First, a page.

Opinion: How to age with financial grace


Sometimes characters portrayed on television can teach us some life lessons that may not be immediately obvious. When “Grace and Frankie“Returns to Netflix NFLX,
There may be some important things to understand for viewers of all ages this week, as season six tells the stories of older women who are friends, mothers, and entrepreneurs.

For those of us who have watched all six seasons, we have seen that it is never too late to focus on staying relevant and using good judgment, making informed decisions, and knowing and knowing yourself who to trust, as well as finding one’s own courage and perseverance. What other wisdom can we take from these lively characters, and what else should we consider in order to age with financial grace?

1st credit: Are you taking steps to build your own credit – and have access to credit? Do you even know what it takes to have good credit? Don’t let society “scare you off” in the restaurant because someone else had the power to deny you access to credit. Do everything in your power to control what you can control now and to help yourself in the future. Everyone has the ability to build and maintain good credit from early adulthood by opening a mix of financial accounts, credit cards, and installment loans – such as auto, student, and personal loans – on their own behalf and paying their bills on time, every month. This includes all invoices for which you are a co-signer. It is beneficial to start young as credit age age affects creditworthiness. The longer the history, the better.

2. Home: If circumstances force you to leave your home, have you thought about where you would go? And if so, have you thought about the cost of living, the cost of home care and maintenance, access to health care, food, and other essentials? Not everyone has a second home or best friend to share the burden of, but as luck would have it, there are resources out there that can help. Reliance on crowdsourced data and actual reviews, similar to TripAdvisor, are helpful, and resources like AgeFriendlyAdvisor are available. Don’t become part of the statistics of current research that shed light on every third person who would have chosen to live elsewhere in their later years because two out of three of them did not do in-depth research.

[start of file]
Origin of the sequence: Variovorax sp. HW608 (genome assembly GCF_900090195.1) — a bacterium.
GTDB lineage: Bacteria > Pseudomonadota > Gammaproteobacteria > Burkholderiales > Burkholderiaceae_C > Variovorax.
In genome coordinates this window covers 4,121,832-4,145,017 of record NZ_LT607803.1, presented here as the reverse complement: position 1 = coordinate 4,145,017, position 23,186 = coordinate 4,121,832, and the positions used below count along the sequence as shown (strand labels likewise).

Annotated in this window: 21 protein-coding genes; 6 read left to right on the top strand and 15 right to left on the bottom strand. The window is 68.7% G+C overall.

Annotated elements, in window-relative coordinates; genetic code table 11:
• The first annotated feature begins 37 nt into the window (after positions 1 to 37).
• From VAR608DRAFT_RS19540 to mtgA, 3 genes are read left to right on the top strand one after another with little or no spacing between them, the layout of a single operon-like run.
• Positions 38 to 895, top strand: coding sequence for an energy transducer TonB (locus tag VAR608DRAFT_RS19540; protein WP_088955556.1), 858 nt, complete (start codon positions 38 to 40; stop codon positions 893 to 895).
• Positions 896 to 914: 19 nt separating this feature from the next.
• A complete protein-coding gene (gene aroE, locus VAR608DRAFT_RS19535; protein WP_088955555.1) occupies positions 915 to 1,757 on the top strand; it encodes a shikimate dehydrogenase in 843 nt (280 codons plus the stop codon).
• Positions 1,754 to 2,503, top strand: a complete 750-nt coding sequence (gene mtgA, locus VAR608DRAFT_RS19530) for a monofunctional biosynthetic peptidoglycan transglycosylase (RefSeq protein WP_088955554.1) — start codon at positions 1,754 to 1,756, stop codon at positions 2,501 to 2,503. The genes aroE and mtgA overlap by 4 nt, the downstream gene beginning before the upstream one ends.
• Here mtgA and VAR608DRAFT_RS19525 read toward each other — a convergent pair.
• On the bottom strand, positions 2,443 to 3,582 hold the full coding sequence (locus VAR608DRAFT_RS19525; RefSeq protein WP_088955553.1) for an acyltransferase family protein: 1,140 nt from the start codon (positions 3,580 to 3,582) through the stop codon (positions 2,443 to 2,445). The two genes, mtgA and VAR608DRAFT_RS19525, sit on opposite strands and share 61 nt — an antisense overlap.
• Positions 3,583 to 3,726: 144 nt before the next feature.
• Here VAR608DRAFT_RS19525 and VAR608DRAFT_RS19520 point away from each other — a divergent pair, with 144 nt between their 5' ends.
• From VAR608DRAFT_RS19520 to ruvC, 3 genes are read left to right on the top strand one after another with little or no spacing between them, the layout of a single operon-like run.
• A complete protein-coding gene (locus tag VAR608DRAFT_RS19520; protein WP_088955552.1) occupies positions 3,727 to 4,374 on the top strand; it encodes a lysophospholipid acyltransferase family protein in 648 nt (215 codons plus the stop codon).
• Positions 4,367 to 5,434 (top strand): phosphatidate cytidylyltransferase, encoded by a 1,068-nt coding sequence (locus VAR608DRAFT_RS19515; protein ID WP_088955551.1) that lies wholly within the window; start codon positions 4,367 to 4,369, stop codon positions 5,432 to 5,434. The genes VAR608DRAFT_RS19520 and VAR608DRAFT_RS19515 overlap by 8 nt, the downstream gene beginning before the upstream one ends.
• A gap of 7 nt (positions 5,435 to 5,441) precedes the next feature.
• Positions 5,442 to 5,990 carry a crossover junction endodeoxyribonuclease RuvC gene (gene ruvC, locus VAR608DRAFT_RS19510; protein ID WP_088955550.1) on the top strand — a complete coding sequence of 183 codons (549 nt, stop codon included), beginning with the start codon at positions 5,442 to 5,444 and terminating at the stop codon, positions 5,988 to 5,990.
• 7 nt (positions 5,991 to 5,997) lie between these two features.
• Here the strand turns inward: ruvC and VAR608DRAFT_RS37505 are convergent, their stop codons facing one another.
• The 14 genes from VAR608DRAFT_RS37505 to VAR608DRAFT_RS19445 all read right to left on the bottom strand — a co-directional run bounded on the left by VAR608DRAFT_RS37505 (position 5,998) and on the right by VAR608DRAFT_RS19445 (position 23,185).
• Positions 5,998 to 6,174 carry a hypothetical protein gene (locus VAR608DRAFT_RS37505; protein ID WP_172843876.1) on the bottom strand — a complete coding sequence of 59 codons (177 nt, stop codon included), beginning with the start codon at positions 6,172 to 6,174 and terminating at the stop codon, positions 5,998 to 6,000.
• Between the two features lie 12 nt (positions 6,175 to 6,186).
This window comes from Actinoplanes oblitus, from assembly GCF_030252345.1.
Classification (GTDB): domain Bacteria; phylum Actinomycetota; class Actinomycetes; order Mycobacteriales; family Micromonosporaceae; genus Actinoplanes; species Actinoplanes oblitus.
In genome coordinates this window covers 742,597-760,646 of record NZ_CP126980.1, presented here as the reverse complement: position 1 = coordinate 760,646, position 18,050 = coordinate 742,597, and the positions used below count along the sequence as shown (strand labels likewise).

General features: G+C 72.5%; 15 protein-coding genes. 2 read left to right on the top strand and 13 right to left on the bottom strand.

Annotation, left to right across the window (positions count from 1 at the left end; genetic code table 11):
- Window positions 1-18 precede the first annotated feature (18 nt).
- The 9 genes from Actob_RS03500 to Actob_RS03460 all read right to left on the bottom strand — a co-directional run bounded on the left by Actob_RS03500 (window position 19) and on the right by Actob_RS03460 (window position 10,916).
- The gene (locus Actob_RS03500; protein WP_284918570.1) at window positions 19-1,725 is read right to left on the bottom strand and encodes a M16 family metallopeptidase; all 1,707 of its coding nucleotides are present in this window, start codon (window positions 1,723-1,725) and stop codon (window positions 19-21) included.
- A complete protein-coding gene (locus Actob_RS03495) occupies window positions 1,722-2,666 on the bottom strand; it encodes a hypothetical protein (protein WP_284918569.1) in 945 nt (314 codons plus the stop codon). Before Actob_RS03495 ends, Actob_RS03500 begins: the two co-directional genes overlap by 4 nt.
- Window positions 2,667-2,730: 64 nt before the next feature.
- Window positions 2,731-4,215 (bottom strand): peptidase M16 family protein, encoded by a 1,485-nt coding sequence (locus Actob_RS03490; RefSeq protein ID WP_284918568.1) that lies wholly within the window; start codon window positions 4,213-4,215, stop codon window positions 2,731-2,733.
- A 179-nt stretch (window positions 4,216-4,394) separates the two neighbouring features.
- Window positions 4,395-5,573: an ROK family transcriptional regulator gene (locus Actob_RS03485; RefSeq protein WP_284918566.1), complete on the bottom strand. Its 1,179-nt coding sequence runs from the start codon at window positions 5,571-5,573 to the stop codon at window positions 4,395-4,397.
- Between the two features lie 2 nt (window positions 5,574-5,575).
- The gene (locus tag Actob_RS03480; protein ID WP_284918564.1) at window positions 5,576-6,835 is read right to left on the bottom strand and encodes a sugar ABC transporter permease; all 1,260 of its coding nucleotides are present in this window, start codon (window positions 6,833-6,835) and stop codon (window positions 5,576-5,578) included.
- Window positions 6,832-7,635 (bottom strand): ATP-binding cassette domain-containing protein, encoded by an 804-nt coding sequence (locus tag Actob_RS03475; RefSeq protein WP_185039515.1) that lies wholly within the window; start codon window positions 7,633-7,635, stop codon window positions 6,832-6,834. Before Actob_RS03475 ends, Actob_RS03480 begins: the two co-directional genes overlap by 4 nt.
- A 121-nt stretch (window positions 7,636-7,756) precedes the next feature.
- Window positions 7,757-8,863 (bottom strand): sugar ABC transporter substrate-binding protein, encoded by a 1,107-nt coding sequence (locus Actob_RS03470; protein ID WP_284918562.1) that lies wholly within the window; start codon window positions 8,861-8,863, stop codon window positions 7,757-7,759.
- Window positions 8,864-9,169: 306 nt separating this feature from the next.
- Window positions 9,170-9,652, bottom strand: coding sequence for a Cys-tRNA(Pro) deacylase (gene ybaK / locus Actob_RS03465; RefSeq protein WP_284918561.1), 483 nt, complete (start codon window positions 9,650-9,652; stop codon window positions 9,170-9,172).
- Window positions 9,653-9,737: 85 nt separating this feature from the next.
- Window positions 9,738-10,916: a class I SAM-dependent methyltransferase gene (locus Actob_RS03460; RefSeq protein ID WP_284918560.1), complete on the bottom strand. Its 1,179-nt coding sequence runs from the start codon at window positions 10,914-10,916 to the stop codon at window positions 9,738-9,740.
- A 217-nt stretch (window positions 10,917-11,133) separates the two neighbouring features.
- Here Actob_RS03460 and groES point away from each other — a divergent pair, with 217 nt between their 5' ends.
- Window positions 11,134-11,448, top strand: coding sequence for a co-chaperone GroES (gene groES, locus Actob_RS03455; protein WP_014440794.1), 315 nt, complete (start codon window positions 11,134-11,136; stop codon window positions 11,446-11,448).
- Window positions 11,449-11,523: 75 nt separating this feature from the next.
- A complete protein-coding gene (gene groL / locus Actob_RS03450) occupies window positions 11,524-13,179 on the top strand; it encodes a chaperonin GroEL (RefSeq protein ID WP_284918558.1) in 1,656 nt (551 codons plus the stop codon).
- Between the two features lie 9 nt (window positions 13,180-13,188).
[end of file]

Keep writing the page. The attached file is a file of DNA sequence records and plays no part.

3. Debt: Do you know your debts and how best to reduce them? More importantly, do you know how to save for emergencies, retirement, and the needs and wants of life? Manage your debt. Don’t let her manage you. Be careful and know exactly which financial accounts you are responsible for – and don’t forget which accounts you co-signed. Reducing debt – and saving – regularly and automatically are financial habits you will never regret. And carefully research and review testimonials for those you trust with your home, valuables, finances, and health so they don’t add unwanted debt and even leave you with a worse home.

Netflix / courtesy Everett Collection

4. Children: Are you preparing your children of all ages to be financially secure? To make informed financial decisions and practice good habits? Most of us want our children to be confident, responsible adults with options for their future, and a foundation of good financial resources and habits can help them pave their way. (I think we all agree that Coyote could have benefited from a little knowledge in this area.) I worked hard to build that knowledge in my four children, but I still wonder – have I done enough? Apparently I’m not alone. An amazing three in four college graduate parents wished they had taught their children more about finance. Tools and apps are available. Find them and encourage the children in your life not only to acquire valuable financial knowledge but also to put it into practice.

5. A spirit of generosity: Are you able to dedicate your time, money, and sweat to the organizations, people, and causes that matter most to you? Today, social responsibility is becoming more and more important across the generations. Others share their time, expertise, and other resources to support causes that are important to them. No matter what it is, consider doing something useful for you – and always do your best. In recent research, seven in ten said community engagement is important to their general wellbeing, and six in ten who value community engagement said they are confident about their financial future.

Read: All the Tax-Friendly Ways Retirees Can Donate to Charity

6. Live online: What is your online presence like? Are you influenced by what you see on social media? Staying relevant, present, and accessible today can mean maintaining an online presence as these characters have learned firsthand what will benefit them personally and professionally. Recent research has shown that one in three regrets missing special moments from being on social media too often, and many regret posting too much of their life on social media for others to see and possibly judge . Then there is the other end of the spectrum: almost half of women get a glimpse into a moment in someone else’s life and suffer from FOMO (fear of missing out) and influence their decisions and purchases.

Aging with financial grace is possible at any age. Stand up and take the steps to make good financial decisions. To build good lifelong habits. And to be a self-confident role model for the younger generations.

All statistics quoted are based on research commissioned by MassMutual over the past two years. Age Friendly Advisor is sponsored in part by MassMutual.

Teresa Hassara monitors the Mass mutual Workplace Solutions business that serves 32,000 retirement plans and nearly 3 million subscribers.


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